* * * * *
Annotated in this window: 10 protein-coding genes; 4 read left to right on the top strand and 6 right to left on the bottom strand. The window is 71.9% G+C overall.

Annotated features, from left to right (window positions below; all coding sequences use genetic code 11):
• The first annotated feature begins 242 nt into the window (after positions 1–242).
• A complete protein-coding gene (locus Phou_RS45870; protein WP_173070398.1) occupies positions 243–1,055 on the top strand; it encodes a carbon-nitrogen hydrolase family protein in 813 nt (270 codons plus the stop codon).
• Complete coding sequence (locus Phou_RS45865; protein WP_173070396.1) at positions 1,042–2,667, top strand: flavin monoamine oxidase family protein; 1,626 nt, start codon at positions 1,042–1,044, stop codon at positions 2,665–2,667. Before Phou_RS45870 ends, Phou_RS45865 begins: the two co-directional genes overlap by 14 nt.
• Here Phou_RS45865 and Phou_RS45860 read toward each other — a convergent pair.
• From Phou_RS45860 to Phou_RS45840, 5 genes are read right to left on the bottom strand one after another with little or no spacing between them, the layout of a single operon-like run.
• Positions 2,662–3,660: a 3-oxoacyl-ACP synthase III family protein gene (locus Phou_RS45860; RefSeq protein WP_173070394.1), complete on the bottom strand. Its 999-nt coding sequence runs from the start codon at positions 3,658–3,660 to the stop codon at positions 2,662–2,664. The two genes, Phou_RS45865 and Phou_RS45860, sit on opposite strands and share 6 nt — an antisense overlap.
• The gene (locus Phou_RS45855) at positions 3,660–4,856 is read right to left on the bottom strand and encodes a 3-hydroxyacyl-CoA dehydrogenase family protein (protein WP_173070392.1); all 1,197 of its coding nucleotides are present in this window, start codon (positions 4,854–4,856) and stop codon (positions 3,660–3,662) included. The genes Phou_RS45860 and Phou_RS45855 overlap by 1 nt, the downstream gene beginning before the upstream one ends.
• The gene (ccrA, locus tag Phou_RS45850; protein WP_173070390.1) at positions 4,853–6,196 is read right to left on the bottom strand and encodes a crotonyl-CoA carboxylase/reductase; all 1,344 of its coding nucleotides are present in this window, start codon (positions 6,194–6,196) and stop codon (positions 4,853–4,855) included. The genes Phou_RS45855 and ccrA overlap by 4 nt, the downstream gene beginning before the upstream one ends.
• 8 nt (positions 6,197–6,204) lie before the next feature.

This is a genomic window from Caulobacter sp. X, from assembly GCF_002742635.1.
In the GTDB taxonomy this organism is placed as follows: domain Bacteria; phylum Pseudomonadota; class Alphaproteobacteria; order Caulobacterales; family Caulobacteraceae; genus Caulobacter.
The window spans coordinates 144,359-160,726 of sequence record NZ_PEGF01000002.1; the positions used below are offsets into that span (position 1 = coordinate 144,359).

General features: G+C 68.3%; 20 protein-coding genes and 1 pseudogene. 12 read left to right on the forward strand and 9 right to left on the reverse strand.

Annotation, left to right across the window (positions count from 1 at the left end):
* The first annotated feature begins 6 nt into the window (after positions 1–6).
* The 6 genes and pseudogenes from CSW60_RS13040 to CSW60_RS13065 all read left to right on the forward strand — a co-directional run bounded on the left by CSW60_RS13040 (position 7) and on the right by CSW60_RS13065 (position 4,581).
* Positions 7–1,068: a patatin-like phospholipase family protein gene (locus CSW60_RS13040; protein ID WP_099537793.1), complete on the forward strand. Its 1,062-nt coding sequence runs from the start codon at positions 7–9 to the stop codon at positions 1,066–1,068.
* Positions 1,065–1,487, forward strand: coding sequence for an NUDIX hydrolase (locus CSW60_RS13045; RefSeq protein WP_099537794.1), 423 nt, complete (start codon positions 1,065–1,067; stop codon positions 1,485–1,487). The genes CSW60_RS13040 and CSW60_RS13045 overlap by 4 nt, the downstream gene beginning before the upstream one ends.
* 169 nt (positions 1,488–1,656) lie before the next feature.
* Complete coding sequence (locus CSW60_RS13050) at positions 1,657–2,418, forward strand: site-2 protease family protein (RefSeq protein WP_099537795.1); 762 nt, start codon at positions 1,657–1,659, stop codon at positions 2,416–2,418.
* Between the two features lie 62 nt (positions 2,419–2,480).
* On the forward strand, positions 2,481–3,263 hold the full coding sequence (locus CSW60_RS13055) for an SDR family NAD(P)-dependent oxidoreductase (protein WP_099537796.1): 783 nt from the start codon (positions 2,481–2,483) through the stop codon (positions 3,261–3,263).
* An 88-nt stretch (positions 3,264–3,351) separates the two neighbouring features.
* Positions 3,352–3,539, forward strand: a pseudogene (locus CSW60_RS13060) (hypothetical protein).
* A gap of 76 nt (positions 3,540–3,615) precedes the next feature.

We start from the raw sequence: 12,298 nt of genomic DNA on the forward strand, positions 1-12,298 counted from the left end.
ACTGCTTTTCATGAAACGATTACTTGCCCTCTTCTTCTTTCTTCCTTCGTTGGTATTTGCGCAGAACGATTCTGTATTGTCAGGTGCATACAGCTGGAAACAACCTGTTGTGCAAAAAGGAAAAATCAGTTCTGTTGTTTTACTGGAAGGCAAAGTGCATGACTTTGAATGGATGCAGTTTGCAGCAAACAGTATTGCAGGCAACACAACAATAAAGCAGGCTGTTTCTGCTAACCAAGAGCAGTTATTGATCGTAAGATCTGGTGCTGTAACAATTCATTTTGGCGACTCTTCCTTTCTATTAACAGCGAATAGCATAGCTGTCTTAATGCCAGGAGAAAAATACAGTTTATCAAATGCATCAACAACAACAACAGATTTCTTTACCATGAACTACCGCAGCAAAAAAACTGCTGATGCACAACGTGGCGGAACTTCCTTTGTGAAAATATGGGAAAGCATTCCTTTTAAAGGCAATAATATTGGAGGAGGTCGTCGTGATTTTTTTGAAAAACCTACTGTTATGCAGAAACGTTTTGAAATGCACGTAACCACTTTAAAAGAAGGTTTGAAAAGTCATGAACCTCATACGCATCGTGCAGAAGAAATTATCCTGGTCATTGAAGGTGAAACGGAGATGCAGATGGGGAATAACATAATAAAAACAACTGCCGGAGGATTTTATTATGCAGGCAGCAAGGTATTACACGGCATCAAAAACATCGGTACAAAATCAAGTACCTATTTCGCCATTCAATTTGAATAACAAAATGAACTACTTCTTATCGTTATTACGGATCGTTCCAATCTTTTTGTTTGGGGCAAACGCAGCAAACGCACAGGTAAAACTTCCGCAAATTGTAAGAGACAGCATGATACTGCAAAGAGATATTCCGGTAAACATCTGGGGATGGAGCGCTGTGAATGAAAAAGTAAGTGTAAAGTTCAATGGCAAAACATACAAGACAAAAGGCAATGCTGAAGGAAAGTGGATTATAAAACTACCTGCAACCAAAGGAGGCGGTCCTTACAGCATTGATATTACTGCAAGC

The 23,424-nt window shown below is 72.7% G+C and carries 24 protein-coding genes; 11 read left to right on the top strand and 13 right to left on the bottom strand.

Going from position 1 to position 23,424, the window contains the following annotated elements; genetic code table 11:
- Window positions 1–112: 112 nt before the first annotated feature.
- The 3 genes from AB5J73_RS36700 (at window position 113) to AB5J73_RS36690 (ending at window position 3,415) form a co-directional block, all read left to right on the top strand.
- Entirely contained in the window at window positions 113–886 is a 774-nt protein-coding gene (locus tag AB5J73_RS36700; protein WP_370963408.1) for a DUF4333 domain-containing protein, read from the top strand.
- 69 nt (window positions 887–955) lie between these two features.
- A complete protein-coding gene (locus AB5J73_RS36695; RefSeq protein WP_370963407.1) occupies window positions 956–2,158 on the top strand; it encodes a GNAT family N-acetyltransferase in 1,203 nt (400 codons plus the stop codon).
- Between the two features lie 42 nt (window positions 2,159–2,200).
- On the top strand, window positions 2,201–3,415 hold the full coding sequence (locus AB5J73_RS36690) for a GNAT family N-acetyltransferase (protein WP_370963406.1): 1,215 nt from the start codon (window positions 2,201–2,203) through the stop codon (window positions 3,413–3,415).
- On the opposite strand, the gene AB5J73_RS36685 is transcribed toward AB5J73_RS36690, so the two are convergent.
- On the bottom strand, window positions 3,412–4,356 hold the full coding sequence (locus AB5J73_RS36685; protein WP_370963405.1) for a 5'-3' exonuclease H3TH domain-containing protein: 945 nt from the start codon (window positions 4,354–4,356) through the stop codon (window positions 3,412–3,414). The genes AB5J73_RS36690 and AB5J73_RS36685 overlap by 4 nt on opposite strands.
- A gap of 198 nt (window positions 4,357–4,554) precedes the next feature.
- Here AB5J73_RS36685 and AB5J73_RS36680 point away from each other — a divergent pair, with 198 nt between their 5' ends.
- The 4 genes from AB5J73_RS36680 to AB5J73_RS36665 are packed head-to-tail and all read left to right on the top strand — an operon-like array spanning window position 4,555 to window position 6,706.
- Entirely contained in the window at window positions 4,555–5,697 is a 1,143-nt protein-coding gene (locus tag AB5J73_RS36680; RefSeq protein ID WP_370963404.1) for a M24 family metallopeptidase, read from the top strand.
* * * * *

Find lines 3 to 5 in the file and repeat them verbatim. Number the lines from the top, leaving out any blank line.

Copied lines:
• The first annotated feature begins 242 nt into the window (after positions 1–242).
• A complete protein-coding gene (locus Phou_RS45870; protein WP_173070398.1) occupies positions 243–1,055 on the top strand; it encodes a carbon-nitrogen hydrolase family protein in 813 nt (270 codons plus the stop codon).
• Complete coding sequence (locus Phou_RS45865; protein WP_173070396.1) at positions 1,042–2,667, top strand: flavin monoamine oxidase family protein; 1,626 nt, start codon at positions 1,042–1,044, stop codon at positions 2,665–2,667. Before Phou_RS45870 ends, Phou_RS45865 begins: the two co-directional genes overlap by 14 nt.